U.S. Economic Rebound Uneven amid Resurgent Local COVID-19 Outbreaks
Americans sharply reduced their mobility in late March and early April, staying at home to avoid COVID-19 infection. As mobility and economic activity resumed in the latter half of April and into May, the renewed movement didn’t appear to reflect local infection rates.
That pattern changed the following month. Across states, a strong relationship seems to have developed between local COVID-19 cases and mobility. Mobility has declined in states experiencing a rising rate of new cases, while mobility has increased in states that saw a relatively high incidence earlier in the pandemic but an easing in recent weeks.Economic activity has exhibited a similar response to COVID-19 outbreaks. Thus, the economic recovery going forward is likely to be geographically uneven, dictated by local infection conditions. A full recovery to pre-pandemic levels of economic activity appears unlikely until the virus is under control.
Tracking Relationship Between Infection Cases and Mobility
The Federal Reserve Bank of Dallas developed the Mobility and Engagement Index (MEI), using geolocation data provided by SafeGraph, a geospatial data analysis firm. It is a measure of the deviation from normal mobility behaviors resulting from COVID-19 (Chart 1).
Chart 1 illustrates that increases in mobility were universal across states—MEI values are all positive—and that states with declining infection rates were not necessarily the same ones experiencing the most rapid mobility increases as of May 18. The correlation coefficient of -0.05 indicates no relationship—1.0 would indicate a perfect correlation. This is surprising and may reflect that behavior was more responsive to national infection conditions than to local ones.
Strengthening State-Level Response to COVID-19
By July 18, states that had experienced increasing rates of infection in the second half of June also experienced the largest drops in mobility (Chart 2).
As Chart 1 shows, the correlation between mobility and infection rates was weak in mid-May, implying that at an aggregate level, state mobility was minimally changing in response to local infection rates. This relationship has since evolved, as Chart 2 indicates. Infection rates are more dispersed across states and the correlation is now more strongly negative, with a correlation coefficient of -0.64.
This points to mobility becoming more closely tied to local infection rates than a few months prior.
High-Frequency Indicators Exhibit Similar Behavior
Chart 3 shows the day-by-day evolution of the correlation between the four-week change in COVID-19 infection rates and the four-week change in high-frequency indicators of economic activity.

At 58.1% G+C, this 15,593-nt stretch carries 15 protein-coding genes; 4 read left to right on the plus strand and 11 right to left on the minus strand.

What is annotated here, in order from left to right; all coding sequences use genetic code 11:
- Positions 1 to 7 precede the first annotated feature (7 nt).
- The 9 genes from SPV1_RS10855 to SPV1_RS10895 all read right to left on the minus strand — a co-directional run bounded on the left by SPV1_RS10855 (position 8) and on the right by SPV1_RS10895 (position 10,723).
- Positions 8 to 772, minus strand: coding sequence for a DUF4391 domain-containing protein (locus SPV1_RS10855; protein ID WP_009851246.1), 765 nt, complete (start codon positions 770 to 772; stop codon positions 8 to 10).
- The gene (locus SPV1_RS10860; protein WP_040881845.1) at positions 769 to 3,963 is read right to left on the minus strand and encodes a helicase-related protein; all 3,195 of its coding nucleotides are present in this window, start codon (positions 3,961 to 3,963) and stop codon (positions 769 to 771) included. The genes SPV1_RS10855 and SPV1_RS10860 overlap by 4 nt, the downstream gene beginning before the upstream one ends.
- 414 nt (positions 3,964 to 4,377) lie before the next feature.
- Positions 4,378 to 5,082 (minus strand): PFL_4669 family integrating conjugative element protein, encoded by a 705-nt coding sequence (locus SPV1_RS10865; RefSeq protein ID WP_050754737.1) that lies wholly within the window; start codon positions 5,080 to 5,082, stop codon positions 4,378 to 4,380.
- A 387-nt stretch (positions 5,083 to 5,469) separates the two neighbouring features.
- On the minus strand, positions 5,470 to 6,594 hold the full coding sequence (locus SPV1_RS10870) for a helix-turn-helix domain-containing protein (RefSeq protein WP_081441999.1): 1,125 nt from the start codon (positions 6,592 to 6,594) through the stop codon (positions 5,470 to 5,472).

The MEI, dining traffic and hours worked exhibit similar patterns. Dining traffic is measured as seated diners at a sample of restaurants on the OpenTable restaurant reservations network. Hours worked is the percent change from January in hours worked by hourly employees at businesses that use Homebase software.
The message in Chart 3 is consistent with that of the previous figures. Early in the response to the pandemic, there was little consistency in the relationship between infection rate changes and increased activity. Near the end of May and through June, these correlations have trended consistently negative, indicating that states with increasing rates of infection saw mobility and economic activity slowing at a greater rate.
In other words, the response to infection rates has become more localized. For the four weeks ended July 18, the relationship remained consistent and strongly negative.
Notably, the MEI and hours worked lines in Chart 3 were negative in mid-April as mobility hit a low point, driven largely by the hardest-hit states in the northeastern U.S. This proved to be transitory in May. The relationship between the two-week change in infections and two-week change in economic activity indicates a weaker relationship in July. However, the four-week change smooths out possible noise to reveal a relationship that is more stable over time.
Positioning for an Uneven U.S. Recovery
In May, there was a sense that the nation as a whole had endured the worst of the COVID-19 crisis, with new infections declining enough to prompt a broad-based bounce in mobility and economic activity. Now, as infections rise in some regions, Americans are responding to what they see in their own communities.
This change in behavior has implications for the economic outlook. The positive is that regions with improving health situations—such as the Northeast—may continue to experience accelerating mobility and economic activity despite a worsening national infection rate. The negative implication is that the recoveries in regions experiencing rapidly rising levels of COVID-19 cases will likely stagnate or head back down.
For the national economy, this implies a slower, more uneven path, with a full nationwide recovery not possible until new infections are brought under control.
About the Authors
The views expressed are those of the authors and should not be attributed to the Federal Reserve Bank of Dallas or the Federal Reserve System.